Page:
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Biologist raising awareness for species-at-risk

April 29, 2014

By Nate Smelle

Throughout the month of April species-at-risk biologist for the Ministry of Natural Resources (MNR) in Bancroft Graham Cameron has been presenting his research on turtles to the public. He is hopeful that if more people learn to appreciate how important turtles are to the overall health of an ecosystem, then more people will want to protect them.

On Tuesday, April 15 he spoke to the Bancroft Field Naturalists at the Bancroft Fish and Game Clubhouse. Cameron told the crowd that of the eight turtles found in Ontario seven of are listed as species-at-risk. The only species that currently remains off the list he said was the painted turtle. The most endangered turtles in Ontario are the spotted turtle, wood turtles, and the Blanding’s turtle.

“Turtles and all reptiles for that matter are the most at risk group of animals on the planet,” he said.

Cameron said there are many reasons why turtle populations are on the decline in Ontario and around the world. Some of the main contributing factors include habitat loss and habitat fragmentation, road and boat mortality, being hunted for food and poaching for the pet trade.

“Making things worse, because most turtles don’t reach sexual maturity until they are around 16 to 20 years of age they have a very low reproductive rate. That means that during the first couple of decades of their lives they are not reproducing any new turtles.”

One of the most important things he said people need to remember is that the health of turtle populations is directly related to the well-being of the breeding adult turtles.

“Luckily for turtles they don’t just get old and die as humans do,” said Cameron.

“Turtles possess a unique biological quality called negligible senescence. It takes things like road mortality, pollution,  predators, or environmental influences such as climate change.”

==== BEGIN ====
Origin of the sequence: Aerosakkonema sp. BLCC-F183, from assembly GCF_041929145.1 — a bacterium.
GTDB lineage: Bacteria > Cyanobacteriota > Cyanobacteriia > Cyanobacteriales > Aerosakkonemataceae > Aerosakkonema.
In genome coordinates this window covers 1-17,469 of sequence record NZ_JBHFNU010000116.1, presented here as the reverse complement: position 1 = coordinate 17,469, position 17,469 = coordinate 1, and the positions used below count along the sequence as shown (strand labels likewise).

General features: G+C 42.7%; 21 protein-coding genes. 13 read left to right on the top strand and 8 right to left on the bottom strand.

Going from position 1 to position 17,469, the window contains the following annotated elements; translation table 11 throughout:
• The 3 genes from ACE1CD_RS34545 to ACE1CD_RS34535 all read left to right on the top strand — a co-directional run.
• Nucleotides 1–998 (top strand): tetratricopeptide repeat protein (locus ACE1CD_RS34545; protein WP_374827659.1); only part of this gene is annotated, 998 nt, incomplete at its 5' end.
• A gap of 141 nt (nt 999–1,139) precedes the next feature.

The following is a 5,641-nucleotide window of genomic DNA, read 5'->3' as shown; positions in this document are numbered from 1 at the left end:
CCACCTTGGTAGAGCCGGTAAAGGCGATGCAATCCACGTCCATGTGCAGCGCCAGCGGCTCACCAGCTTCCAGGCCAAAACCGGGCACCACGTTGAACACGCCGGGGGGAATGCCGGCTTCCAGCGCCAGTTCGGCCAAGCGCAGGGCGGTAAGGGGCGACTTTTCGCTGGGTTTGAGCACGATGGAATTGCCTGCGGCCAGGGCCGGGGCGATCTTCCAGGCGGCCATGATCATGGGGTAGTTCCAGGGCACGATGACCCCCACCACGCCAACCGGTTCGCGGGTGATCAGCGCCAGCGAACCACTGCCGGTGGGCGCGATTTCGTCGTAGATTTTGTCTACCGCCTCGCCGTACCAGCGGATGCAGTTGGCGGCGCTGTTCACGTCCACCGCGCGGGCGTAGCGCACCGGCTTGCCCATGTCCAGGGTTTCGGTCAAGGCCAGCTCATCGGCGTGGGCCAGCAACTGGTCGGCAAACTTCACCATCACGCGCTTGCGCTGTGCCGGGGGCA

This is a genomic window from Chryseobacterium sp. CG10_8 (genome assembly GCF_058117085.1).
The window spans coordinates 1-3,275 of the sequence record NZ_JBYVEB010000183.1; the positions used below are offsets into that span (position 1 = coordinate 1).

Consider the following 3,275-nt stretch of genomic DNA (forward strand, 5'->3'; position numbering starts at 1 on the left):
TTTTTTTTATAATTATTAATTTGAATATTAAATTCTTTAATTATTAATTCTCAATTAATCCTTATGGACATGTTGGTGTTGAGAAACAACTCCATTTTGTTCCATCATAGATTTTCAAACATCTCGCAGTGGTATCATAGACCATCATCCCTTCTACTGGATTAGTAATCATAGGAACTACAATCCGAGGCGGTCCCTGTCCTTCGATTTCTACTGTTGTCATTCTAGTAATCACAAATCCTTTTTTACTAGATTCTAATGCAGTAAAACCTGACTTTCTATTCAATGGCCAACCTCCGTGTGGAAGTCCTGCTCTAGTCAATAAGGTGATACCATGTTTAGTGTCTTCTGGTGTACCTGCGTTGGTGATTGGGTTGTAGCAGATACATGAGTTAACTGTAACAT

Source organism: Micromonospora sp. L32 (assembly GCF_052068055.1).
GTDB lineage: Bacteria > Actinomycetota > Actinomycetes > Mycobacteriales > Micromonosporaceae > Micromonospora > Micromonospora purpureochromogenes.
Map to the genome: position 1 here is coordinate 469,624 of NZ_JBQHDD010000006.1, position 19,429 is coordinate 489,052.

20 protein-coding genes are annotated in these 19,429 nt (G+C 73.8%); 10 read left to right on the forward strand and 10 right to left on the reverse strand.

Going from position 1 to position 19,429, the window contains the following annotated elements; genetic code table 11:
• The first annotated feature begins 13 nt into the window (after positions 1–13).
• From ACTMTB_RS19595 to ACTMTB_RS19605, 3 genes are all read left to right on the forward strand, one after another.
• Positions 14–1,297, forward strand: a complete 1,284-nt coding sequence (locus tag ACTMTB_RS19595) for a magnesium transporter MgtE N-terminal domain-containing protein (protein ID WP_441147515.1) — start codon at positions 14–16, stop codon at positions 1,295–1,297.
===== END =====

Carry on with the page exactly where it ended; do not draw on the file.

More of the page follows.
The Blanding’s turtle is Cameron’s specific species of study in his research. It is also a species-at-risk that can be found nesting along the roadside in the Bancroft area. It is very important for the public to pay attention while driving for such species like the Blanding’s turtle that become more vulnerable during specific times of the year.

“In June, many turtles travel great distances to return to their preferred nesting site.,” he said.

“This is by far the most dangerous time in a turtle’s life. They have to cross roads and rivers, and meet up with all sorts of other dangers. It’s quite remarkable what they will go through just to return to these places.”

There are many things people can do to actively protect turtles. For instance, Cameron suggested that unless human health or safety is involved municipalities should only do roadside work such as grading, ditching, culvert replacement and beaver management before the start of June or after Sept. 15.

Cameron was also the guest speaker at the Bancroft Chapter of the Ontario Woodlot Owners Association’s AGM. Here he addressed many of the concerns that people in the forestry industry have with turtle conservation and what some of the protective measures mean for their livelihood. He explained how the Endangered Species Act is in place to protect vulnerable species like turtles which in turn protects the biodiversity which is necessary to have a healthy economy in a place like North Hastings. Cameron made it clear that as long as people do what is reasonably expected to avoid harming or killing a turtle or any other species at risk they will not be penalized. On the other hand, if it can be proven that someone has intentionally harmed, or killed an animal protected by the Endangered Species Act they can face a maximum fine of $250,000 as an individual, or up to $1 milliom for corporate offences.

“Ignorance is not an excuse for harming a species-at-risk,” said Cameron.

“The public needs to exercise due diligence when it comes to any type of development that may infringe on them. Because the local economy is so dependent on forestry and tourism a healthy ecosystem translates into a healthy economy.”

He compared a healthy biodiverse ecosystem to an all-star team hockey team made up of evolutionary survivors. As scavengers, turtles play a huge role in maintaining the balance within their environment. Remove them from the equation and the whole ecosystem suffers.

“Just like how a winning hockey team needs a combination of good offense, defence, goaltending, tough guys, goal scorers, etc., who all play well together, the health of an ecosystems also depends upon the diversity of species within it.”







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